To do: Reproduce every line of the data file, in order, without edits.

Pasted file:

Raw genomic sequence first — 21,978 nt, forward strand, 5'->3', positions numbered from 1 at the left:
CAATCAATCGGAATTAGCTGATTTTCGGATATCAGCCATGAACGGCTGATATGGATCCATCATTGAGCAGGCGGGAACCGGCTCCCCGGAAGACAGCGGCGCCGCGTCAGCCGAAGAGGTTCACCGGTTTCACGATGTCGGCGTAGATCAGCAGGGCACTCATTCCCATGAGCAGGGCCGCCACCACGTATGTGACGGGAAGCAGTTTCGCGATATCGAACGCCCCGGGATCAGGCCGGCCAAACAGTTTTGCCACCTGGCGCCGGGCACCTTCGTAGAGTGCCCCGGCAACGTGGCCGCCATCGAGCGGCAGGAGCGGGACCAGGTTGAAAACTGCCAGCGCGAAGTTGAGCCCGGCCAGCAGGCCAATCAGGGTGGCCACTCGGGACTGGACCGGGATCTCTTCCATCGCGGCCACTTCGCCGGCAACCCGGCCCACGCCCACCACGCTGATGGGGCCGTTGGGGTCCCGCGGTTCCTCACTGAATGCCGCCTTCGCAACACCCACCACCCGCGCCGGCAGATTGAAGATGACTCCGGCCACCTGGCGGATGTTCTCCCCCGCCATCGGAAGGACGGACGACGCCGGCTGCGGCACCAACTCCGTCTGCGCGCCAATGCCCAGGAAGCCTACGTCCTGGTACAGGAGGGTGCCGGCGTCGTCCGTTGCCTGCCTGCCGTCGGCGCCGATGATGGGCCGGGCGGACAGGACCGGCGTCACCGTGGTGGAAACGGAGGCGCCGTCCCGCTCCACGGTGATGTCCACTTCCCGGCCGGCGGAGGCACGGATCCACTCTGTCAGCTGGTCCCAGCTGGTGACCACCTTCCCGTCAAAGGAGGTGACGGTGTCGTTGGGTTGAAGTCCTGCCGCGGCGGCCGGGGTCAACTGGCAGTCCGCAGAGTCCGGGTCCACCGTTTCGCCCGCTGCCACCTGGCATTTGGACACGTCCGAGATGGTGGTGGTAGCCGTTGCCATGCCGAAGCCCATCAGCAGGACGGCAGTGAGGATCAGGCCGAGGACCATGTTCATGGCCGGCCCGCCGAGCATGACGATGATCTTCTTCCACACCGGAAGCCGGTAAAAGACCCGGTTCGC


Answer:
Raw genomic sequence first — 21,978 nt, forward strand, 5'->3', positions numbered from 1 at the left:
CAATCAATCGGAATTAGCTGATTTTCGGATATCAGCCATGAACGGCTGATATGGATCCATCATTGAGCAGGCGGGAACCGGCTCCCCGGAAGACAGCGGCGCCGCGTCAGCCGAAGAGGTTCACCGGTTTCACGATGTCGGCGTAGATCAGCAGGGCACTCATTCCCATGAGCAGGGCCGCCACCACGTATGTGACGGGAAGCAGTTTCGCGATATCGAACGCCCCGGGATCAGGCCGGCCAAACAGTTTTGCCACCTGGCGCCGGGCACCTTCGTAGAGTGCCCCGGCAACGTGGCCGCCATCGAGCGGCAGGAGCGGGACCAGGTTGAAAACTGCCAGCGCGAAGTTGAGCCCGGCCAGCAGGCCAATCAGGGTGGCCACTCGGGACTGGACCGGGATCTCTTCCATCGCGGCCACTTCGCCGGCAACCCGGCCCACGCCCACCACGCTGATGGGGCCGTTGGGGTCCCGCGGTTCCTCACTGAATGCCGCCTTCGCAACACCCACCACCCGCGCCGGCAGATTGAAGATGACTCCGGCCACCTGGCGGATGTTCTCCCCCGCCATCGGAAGGACGGACGACGCCGGCTGCGGCACCAACTCCGTCTGCGCGCCAATGCCCAGGAAGCCTACGTCCTGGTACAGGAGGGTGCCGGCGTCGTCCGTTGCCTGCCTGCCGTCGGCGCCGATGATGGGCCGGGCGGACAGGACCGGCGTCACCGTGGTGGAAACGGAGGCGCCGTCCCGCTCCACGGTGATGTCCACTTCCCGGCCGGCGGAGGCACGGATCCACTCTGTCAGCTGGTCCCAGCTGGTGACCACCTTCCCGTCAAAGGAGGTGACGGTGTCGTTGGGTTGAAGTCCTGCCGCGGCGGCCGGGGTCAACTGGCAGTCCGCAGAGTCCGGGTCCACCGTTTCGCCCGCTGCCACCTGGCATTTGGACACGTCCGAGATGGTGGTGGTAGCCGTTGCCATGCCGAAGCCCATCAGCAGGACGGCAGTGAGGATCAGGCCGAGGACCATGTTCATGGCCGGCCCGCCGAGCATGACGATGATCTTCTTCCACACCGGAAGCCGGTAAAAGACCCGGTTCGC